Sellers, George Henry (1850-1917)

Christian Messenger 1910
Christian Messenger 1910

Transcription of ‘Sketch’ in the Christian Messenger

Toilers in Many Fields

It is the lot of some men to be permitted to labour all their lives in one locality. This undoubtedly has its advantages. It is not only that a man in such circumstances is able to concentrate his energies within a limited area, he has the support of a great many influences which help to give him strength and inspiration; he has certain social and religious buttresses to aid him in his religious life and Christian service. Moreover he can lay his plans a long way ahead and steadily work them out year by year. Towards the close of his career therefore he can survey at a glance the work he has accomplished; as his day of life draws to its close he may well feel, and others will recognise, that “something attempted, something done, has earned a night’s repose.”

The man who in the Providence of God is called to move from place to place finds himself in very different circumstances; he is constantly pulling up his roots, which is a painful process, and undertaking the task of transplanting, which is often a critical one. Unless he has root in himself, the loss of the social and religious buttresses which are often indispensable conditions of stability, will prove fatal. This is why so many people, in moving to a new place, drift away from all religious associations. Denominational attachments are thus often loosened and finally destroyed. The man who moves from place to place must be a firm Christian and a loyal denominationalist if he is not to suffer. Fresh beginnings no doubt have their advantages, but to some temperaments it is terribly disheartening to have to leave a field to which much toil and thought and precious seed have been given, and start on strange and new ground. When we find a man who in spite of these difficulties maintains and develops his religious life, retains his denominational attachments, and amid fresh woods and pastures new keeps his enthusiasm in perennial freshness, we feel that there must be in him a good deal of grit and grace, to say nothing of gumption. It is of such a man we write.

Mr. G. H. Sellers has toiled in many fields; has known the difficulties of frequent removals; he has laboured in Rotherham, in Sheffield, in Chesterfield, in Hull, in Oldham, and in New Wandsworth, London, and yet has remained throughout the same earnest, devoted Christian, the same ardent advocate of social and political reform, and always and everywhere the same loyal Primitive

Methodist. He was born in Sheffield, March 18th,1850. Converted when seventeen at Kilnworth, in Rotherham Circuit, he forthwith devoted himself to school, band of hope, cottage prayer meetings, and mission work. His speaking gifts were soon recognised, and in 1867 he began to accompany Mr. George Lee to his appointments. He soon became a fluent and effective speaker, and in all his varied spheres of service has done useful work in this connection. Whenever his Assurance Company has transferred him to a new locality he has made it a point to find a residence near a Primitive Methodist chapel, and with him godliness has been profitable both for things spiritual and temporal. Essentially a man of action, energetic and persevering; his company made him a superintendent and have found him a valuable servant. He has held many offices in our church: Class leader, Society steward, trustee, treasurer, and Circuit steward. A member of District Committee, and General Committee, he has been several times a delegate to District meeting and Conference.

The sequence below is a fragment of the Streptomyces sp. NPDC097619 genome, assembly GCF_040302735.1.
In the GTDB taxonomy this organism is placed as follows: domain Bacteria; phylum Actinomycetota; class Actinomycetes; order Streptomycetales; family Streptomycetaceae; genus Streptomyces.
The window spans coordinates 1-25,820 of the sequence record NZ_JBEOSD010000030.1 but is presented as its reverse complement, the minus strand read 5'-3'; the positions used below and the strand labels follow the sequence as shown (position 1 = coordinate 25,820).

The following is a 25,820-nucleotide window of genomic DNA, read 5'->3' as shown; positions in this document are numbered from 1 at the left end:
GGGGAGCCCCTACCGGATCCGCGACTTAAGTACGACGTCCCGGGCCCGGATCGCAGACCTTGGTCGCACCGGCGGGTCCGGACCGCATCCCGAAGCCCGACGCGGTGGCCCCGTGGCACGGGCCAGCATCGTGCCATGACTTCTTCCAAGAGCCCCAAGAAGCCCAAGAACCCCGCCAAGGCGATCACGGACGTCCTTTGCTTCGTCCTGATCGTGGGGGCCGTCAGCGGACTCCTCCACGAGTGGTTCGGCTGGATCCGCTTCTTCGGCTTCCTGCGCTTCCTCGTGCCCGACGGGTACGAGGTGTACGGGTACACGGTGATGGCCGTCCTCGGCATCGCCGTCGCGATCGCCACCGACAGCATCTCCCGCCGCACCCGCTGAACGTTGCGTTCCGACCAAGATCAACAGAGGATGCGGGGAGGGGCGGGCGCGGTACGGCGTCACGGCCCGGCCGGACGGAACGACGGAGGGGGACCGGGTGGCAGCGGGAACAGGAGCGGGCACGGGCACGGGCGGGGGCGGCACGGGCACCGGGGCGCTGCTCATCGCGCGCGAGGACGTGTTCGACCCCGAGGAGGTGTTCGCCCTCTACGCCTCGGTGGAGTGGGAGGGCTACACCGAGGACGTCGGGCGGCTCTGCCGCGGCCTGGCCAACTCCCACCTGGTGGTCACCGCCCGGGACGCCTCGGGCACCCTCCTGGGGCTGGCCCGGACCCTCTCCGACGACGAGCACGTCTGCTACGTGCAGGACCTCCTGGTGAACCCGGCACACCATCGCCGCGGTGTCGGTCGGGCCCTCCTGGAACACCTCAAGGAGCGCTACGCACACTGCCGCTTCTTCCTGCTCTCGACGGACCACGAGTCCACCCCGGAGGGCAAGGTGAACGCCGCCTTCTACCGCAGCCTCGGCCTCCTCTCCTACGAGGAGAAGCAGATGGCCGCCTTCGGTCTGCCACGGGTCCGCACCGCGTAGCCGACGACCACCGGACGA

While a devoted Primitive Methodist, Mr. Sellers has given himself with whole-hearted abandon to many forms of service. A life-long abstainer and non-smoker, the temperance cause has found in him an able advocate. A loyal Free Churchman, he has been an earnest worker in association with Free Church Councils. In municipal affairs he is wide a wake, and on occasion will do it good stroke of work.

Then what a thorough Liberal he is! How he rejoices in the triumph of the cause! How he toils for its advancement! How righteously indignant he is with its enemies! In him social and progressive movements have a friend and helper. He is a good man, an able preacher, and devotes his time, his talents, and his service to the advancement of the Kingdom of God. It is a great joy to him that he has been permitted to give his son, the Rev. Ezra Sellers to the ministry of the Church he loves. May he and his devoted wife have yet many happy and prosperous years.

Family and other information

George was born in Sheffield, Yorkshire, to parents George and Mary. George, senior, was a coal miner.

Census returns give the following occupations for George.

  • 1871 coal miner
  • 1881 coal miner
  • 1891 superintendent of collectors, Royal London Friendly Society
  • 1901 insurance agent
  • 1911 superintendent, Royal London Mutual Assurance Co. Ltd.

George married Elizabeth Alice Chadwick (1849-1892) in late 1871 at Doncaster Yorkshire. Census returns identify five children.

  • Lily (b abt1873) – married James Russell in 1896
  • Lydia (b abt1877) -a draper’s assistant (1901); married Herbert Healey, a debt collector (1911), in 1905
  • Lorenzo (1881-1881)
  • Mary Elizabeth (b1882)
  • Ezra (1886-1954) – a PM Minister

George also brought up a ‘step-sister’, Clara Chadwick (b abt 1868)

George married Martha Atkinson (abt1845-1927) in early 1896 at Hull, Yorkshire.

George died on 2 March 1917 at Wandsworth, London.

References

Christian Messenger1910/147

Census Returns and Births, Marriages & Deaths Registers

Note: Census returns suggest a birth year for Martha Atkinson of abt 1845; death record gives estimated birth year as 1838.

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